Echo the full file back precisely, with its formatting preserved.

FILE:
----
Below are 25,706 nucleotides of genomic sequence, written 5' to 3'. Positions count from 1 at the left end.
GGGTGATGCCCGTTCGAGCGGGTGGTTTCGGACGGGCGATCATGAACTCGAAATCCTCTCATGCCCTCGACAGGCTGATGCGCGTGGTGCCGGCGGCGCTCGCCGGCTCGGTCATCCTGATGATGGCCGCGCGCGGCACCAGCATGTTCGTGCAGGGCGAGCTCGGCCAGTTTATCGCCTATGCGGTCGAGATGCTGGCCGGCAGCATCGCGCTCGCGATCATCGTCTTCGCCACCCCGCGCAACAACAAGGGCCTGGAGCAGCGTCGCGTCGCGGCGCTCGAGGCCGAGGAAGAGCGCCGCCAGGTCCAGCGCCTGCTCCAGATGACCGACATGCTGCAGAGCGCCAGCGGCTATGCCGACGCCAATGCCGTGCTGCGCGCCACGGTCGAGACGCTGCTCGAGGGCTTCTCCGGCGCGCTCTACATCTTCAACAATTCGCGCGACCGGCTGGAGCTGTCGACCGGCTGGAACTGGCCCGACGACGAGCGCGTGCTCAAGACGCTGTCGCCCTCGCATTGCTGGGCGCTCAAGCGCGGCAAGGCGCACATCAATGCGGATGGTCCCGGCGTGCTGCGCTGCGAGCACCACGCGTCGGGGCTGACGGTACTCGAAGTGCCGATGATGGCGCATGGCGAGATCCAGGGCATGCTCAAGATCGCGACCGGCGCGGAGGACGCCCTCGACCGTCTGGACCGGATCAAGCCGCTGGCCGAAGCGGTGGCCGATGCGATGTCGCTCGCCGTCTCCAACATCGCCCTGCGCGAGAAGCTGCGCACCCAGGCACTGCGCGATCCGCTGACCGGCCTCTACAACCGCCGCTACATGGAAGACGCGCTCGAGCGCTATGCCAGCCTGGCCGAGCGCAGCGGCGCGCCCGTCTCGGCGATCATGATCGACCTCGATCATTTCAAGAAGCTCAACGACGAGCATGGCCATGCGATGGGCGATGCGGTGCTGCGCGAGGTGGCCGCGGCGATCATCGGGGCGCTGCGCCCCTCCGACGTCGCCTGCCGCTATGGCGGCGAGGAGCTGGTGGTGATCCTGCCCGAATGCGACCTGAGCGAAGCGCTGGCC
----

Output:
Below are 25,706 nucleotides of genomic sequence, written 5' to 3'. Positions count from 1 at the left end.
GGGTGATGCCCGTTCGAGCGGGTGGTTTCGGACGGGCGATCATGAACTCGAAATCCTCTCATGCCCTCGACAGGCTGATGCGCGTGGTGCCGGCGGCGCTCGCCGGCTCGGTCATCCTGATGATGGCCGCGCGCGGCACCAGCATGTTCGTGCAGGGCGAGCTCGGCCAGTTTATCGCCTATGCGGTCGAGATGCTGGCCGGCAGCATCGCGCTCGCGATCATCGTCTTCGCCACCCCGCGCAACAACAAGGGCCTGGAGCAGCGTCGCGTCGCGGCGCTCGAGGCCGAGGAAGAGCGCCGCCAGGTCCAGCGCCTGCTCCAGATGACCGACATGCTGCAGAGCGCCAGCGGCTATGCCGACGCCAATGCCGTGCTGCGCGCCACGGTCGAGACGCTGCTCGAGGGCTTCTCCGGCGCGCTCTACATCTTCAACAATTCGCGCGACCGGCTGGAGCTGTCGACCGGCTGGAACTGGCCCGACGACGAGCGCGTGCTCAAGACGCTGTCGCCCTCGCATTGCTGGGCGCTCAAGCGCGGCAAGGCGCACATCAATGCGGATGGTCCCGGCGTGCTGCGCTGCGAGCACCACGCGTCGGGGCTGACGGTACTCGAAGTGCCGATGATGGCGCATGGCGAGATCCAGGGCATGCTCAAGATCGCGACCGGCGCGGAGGACGCCCTCGACCGTCTGGACCGGATCAAGCCGCTGGCCGAAGCGGTGGCCGATGCGATGTCGCTCGCCGTCTCCAACATCGCCCTGCGCGAGAAGCTGCGCACCCAGGCACTGCGCGATCCGCTGACCGGCCTCTACAACCGCCGCTACATGGAAGACGCGCTCGAGCGCTATGCCAGCCTGGCCGAGCGCAGCGGCGCGCCCGTCTCGGCGATCATGATCGACCTCGATCATTTCAAGAAGCTCAACGACGAGCATGGCCATGCGATGGGCGATGCGGTGCTGCGCGAGGTGGCCGCGGCGATCATCGGGGCGCTGCGCCCCTCCGACGTCGCCTGCCGCTATGGCGGCGAGGAGCTGGTGGTGATCCTGCCCGAATGCGACCTGAGCGAAGCGCTGGCC